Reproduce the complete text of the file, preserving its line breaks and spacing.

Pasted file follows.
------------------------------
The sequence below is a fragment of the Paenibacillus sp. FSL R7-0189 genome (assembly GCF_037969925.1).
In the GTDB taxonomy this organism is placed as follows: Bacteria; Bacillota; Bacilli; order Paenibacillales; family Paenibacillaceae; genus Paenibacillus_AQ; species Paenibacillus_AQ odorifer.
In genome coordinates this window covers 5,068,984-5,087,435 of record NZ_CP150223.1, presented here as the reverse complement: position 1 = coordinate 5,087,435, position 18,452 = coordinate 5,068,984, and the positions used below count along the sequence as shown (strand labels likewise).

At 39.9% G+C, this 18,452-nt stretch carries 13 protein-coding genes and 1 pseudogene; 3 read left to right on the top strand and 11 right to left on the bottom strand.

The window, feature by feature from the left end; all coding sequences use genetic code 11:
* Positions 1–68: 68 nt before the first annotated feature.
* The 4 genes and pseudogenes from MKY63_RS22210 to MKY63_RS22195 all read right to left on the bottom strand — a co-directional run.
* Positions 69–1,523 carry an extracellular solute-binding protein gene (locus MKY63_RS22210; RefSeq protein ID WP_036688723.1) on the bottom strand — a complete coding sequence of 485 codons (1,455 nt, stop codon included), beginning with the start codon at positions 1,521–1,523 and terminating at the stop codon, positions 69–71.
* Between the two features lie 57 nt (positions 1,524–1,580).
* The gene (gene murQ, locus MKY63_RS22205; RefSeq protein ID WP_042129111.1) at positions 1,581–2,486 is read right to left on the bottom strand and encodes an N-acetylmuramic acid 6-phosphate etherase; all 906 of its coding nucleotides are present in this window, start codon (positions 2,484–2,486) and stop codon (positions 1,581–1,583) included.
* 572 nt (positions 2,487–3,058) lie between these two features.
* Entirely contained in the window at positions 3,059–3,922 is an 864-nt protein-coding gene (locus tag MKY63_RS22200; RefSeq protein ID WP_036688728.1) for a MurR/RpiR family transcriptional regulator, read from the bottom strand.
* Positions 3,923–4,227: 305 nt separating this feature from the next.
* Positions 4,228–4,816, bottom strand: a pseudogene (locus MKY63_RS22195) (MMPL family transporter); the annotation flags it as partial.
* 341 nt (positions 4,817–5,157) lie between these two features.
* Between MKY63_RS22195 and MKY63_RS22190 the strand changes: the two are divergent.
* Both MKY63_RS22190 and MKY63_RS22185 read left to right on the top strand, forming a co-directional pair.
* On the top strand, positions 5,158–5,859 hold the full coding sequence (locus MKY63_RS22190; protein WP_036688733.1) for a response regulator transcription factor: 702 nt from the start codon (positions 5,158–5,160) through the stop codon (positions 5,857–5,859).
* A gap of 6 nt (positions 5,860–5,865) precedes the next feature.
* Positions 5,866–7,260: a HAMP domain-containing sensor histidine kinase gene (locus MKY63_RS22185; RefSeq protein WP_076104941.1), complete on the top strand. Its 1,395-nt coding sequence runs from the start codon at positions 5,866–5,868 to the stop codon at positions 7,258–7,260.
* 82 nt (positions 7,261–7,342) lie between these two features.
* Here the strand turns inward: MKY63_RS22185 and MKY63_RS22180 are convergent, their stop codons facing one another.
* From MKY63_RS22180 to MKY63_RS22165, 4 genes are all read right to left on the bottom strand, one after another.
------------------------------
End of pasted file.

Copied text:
The sequence below is a fragment of the Paenibacillus sp. FSL R7-0189 genome (assembly GCF_037969925.1).
In the GTDB taxonomy this organism is placed as follows: Bacteria; Bacillota; Bacilli; order Paenibacillales; family Paenibacillaceae; genus Paenibacillus_AQ; species Paenibacillus_AQ odorifer.
In genome coordinates this window covers 5,068,984-5,087,435 of record NZ_CP150223.1, presented here as the reverse complement: position 1 = coordinate 5,087,435, position 18,452 = coordinate 5,068,984, and the positions used below count along the sequence as shown (strand labels likewise).

At 39.9% G+C, this 18,452-nt stretch carries 13 protein-coding genes and 1 pseudogene; 3 read left to right on the top strand and 11 right to left on the bottom strand.

The window, feature by feature from the left end; all coding sequences use genetic code 11:
* Positions 1–68: 68 nt before the first annotated feature.
* The 4 genes and pseudogenes from MKY63_RS22210 to MKY63_RS22195 all read right to left on the bottom strand — a co-directional run.
* Positions 69–1,523 carry an extracellular solute-binding protein gene (locus MKY63_RS22210; RefSeq protein ID WP_036688723.1) on the bottom strand — a complete coding sequence of 485 codons (1,455 nt, stop codon included), beginning with the start codon at positions 1,521–1,523 and terminating at the stop codon, positions 69–71.
* Between the two features lie 57 nt (positions 1,524–1,580).
* The gene (gene murQ, locus MKY63_RS22205; RefSeq protein ID WP_042129111.1) at positions 1,581–2,486 is read right to left on the bottom strand and encodes an N-acetylmuramic acid 6-phosphate etherase; all 906 of its coding nucleotides are present in this window, start codon (positions 2,484–2,486) and stop codon (positions 1,581–1,583) included.
* 572 nt (positions 2,487–3,058) lie between these two features.
* Entirely contained in the window at positions 3,059–3,922 is an 864-nt protein-coding gene (locus tag MKY63_RS22200; RefSeq protein ID WP_036688728.1) for a MurR/RpiR family transcriptional regulator, read from the bottom strand.
* Positions 3,923–4,227: 305 nt separating this feature from the next.
* Positions 4,228–4,816, bottom strand: a pseudogene (locus MKY63_RS22195) (MMPL family transporter); the annotation flags it as partial.
* 341 nt (positions 4,817–5,157) lie between these two features.
* Between MKY63_RS22195 and MKY63_RS22190 the strand changes: the two are divergent.
* Both MKY63_RS22190 and MKY63_RS22185 read left to right on the top strand, forming a co-directional pair.
* On the top strand, positions 5,158–5,859 hold the full coding sequence (locus MKY63_RS22190; protein WP_036688733.1) for a response regulator transcription factor: 702 nt from the start codon (positions 5,158–5,160) through the stop codon (positions 5,857–5,859).
* A gap of 6 nt (positions 5,860–5,865) precedes the next feature.
* Positions 5,866–7,260: a HAMP domain-containing sensor histidine kinase gene (locus MKY63_RS22185; RefSeq protein WP_076104941.1), complete on the top strand. Its 1,395-nt coding sequence runs from the start codon at positions 5,866–5,868 to the stop codon at positions 7,258–7,260.
* 82 nt (positions 7,261–7,342) lie between these two features.
* Here the strand turns inward: MKY63_RS22185 and MKY63_RS22180 are convergent, their stop codons facing one another.
* From MKY63_RS22180 to MKY63_RS22165, 4 genes are all read right to left on the bottom strand, one after another.